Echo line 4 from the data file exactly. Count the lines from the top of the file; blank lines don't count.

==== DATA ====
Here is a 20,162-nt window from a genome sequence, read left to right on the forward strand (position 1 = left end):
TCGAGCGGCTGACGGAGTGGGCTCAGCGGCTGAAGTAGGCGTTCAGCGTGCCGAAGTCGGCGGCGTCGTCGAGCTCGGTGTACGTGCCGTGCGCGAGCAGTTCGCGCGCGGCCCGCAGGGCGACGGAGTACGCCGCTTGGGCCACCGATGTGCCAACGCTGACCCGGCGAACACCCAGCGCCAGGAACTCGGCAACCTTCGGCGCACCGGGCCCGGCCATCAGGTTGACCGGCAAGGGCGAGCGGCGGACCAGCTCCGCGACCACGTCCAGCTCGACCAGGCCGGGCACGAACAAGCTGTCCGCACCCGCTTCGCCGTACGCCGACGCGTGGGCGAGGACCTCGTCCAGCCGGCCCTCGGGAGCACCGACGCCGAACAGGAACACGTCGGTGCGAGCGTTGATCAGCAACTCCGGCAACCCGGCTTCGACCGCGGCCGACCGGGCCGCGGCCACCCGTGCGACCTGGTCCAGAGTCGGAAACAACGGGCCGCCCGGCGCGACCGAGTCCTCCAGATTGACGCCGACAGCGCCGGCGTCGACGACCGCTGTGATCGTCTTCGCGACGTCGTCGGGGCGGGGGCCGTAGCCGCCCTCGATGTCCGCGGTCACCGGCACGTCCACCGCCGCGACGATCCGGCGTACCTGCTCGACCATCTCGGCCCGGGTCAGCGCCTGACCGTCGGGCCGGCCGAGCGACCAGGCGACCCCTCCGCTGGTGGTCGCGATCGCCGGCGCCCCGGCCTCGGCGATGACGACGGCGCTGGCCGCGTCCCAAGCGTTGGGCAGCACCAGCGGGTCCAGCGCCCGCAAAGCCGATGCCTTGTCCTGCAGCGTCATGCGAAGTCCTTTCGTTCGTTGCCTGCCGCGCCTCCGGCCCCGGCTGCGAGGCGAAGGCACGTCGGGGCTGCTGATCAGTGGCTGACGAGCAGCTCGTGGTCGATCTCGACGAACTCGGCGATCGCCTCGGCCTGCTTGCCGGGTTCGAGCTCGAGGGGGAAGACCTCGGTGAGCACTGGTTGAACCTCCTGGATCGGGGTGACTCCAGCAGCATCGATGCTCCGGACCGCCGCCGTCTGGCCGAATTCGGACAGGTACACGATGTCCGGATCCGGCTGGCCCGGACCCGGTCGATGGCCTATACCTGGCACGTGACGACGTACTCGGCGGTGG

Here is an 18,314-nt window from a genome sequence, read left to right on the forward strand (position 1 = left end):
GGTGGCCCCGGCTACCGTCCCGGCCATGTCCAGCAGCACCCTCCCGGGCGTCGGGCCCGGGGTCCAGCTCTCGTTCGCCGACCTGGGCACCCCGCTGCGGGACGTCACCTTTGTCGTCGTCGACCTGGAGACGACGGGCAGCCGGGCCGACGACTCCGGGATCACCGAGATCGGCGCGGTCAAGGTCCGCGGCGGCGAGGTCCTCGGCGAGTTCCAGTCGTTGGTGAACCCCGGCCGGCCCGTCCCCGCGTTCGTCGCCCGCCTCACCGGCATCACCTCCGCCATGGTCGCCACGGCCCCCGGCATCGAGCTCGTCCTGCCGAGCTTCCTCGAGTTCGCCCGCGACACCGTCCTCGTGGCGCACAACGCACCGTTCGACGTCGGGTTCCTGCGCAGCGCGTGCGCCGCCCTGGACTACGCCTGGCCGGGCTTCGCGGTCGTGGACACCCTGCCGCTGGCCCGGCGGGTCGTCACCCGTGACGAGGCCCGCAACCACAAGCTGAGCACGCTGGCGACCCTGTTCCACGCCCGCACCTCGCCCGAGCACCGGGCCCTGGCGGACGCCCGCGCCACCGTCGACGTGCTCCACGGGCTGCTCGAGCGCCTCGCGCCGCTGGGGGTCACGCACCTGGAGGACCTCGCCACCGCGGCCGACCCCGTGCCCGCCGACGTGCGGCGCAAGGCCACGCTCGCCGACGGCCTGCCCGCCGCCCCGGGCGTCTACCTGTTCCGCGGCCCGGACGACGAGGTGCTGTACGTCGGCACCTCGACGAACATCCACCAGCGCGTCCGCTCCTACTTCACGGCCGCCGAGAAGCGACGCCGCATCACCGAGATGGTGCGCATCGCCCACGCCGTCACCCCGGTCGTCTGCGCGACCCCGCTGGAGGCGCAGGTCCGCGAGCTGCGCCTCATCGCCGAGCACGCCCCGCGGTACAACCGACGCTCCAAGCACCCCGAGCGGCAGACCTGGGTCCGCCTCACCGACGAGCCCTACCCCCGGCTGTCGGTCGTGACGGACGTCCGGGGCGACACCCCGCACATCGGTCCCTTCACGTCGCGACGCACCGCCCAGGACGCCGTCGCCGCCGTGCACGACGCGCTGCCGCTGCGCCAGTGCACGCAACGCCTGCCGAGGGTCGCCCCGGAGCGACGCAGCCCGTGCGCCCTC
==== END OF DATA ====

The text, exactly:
GGTGGCCCCGGCTACCGTCCCGGCCATGTCCAGCAGCACCCTCCCGGGCGTCGGGCCCGGGGTCCAGCTCTCGTTCGCCGACCTGGGCACCCCGCTGCGGGACGTCACCTTTGTCGTCGTCGACCTGGAGACGACGGGCAGCCGGGCCGACGACTCCGGGATCACCGAGATCGGCGCGGTCAAGGTCCGCGGCGGCGAGGTCCTCGGCGAGTTCCAGTCGTTGGTGAACCCCGGCCGGCCCGTCCCCGCGTTCGTCGCCCGCCTCACCGGCATCACCTCCGCCATGGTCGCCACGGCCCCCGGCATCGAGCTCGTCCTGCCGAGCTTCCTCGAGTTCGCCCGCGACACCGTCCTCGTGGCGCACAACGCACCGTTCGACGTCGGGTTCCTGCGCAGCGCGTGCGCCGCCCTGGACTACGCCTGGCCGGGCTTCGCGGTCGTGGACACCCTGCCGCTGGCCCGGCGGGTCGTCACCCGTGACGAGGCCCGCAACCACAAGCTGAGCACGCTGGCGACCCTGTTCCACGCCCGCACCTCGCCCGAGCACCGGGCCCTGGCGGACGCCCGCGCCACCGTCGACGTGCTCCACGGGCTGCTCGAGCGCCTCGCGCCGCTGGGGGTCACGCACCTGGAGGACCTCGCCACCGCGGCCGACCCCGTGCCCGCCGACGTGCGGCGCAAGGCCACGCTCGCCGACGGCCTGCCCGCCGCCCCGGGCGTCTACCTGTTCCGCGGCCCGGACGACGAGGTGCTGTACGTCGGCACCTCGACGAACATCCACCAGCGCGTCCGCTCCTACTTCACGGCCGCCGAGAAGCGACGCCGCATCACCGAGATGGTGCGCATCGCCCACGCCGTCACCCCGGTCGTCTGCGCGACCCCGCTGGAGGCGCAGGTCCGCGAGCTGCGCCTCATCGCCGAGCACGCCCCGCGGTACAACCGACGCTCCAAGCACCCCGAGCGGCAGACCTGGGTCCGCCTCACCGACGAGCCCTACCCCCGGCTGTCGGTCGTGACGGACGTCCGGGGCGACACCCCGCACATCGGTCCCTTCACGTCGCGACGCACCGCCCAGGACGCCGTCGCCGCCGTGCACGACGCGCTGCCGCTGCGCCAGTGCACGCAACGCCTGCCGAGGGTCGCCCCGGAGCGACGCAGCCCGTGCGCCCTC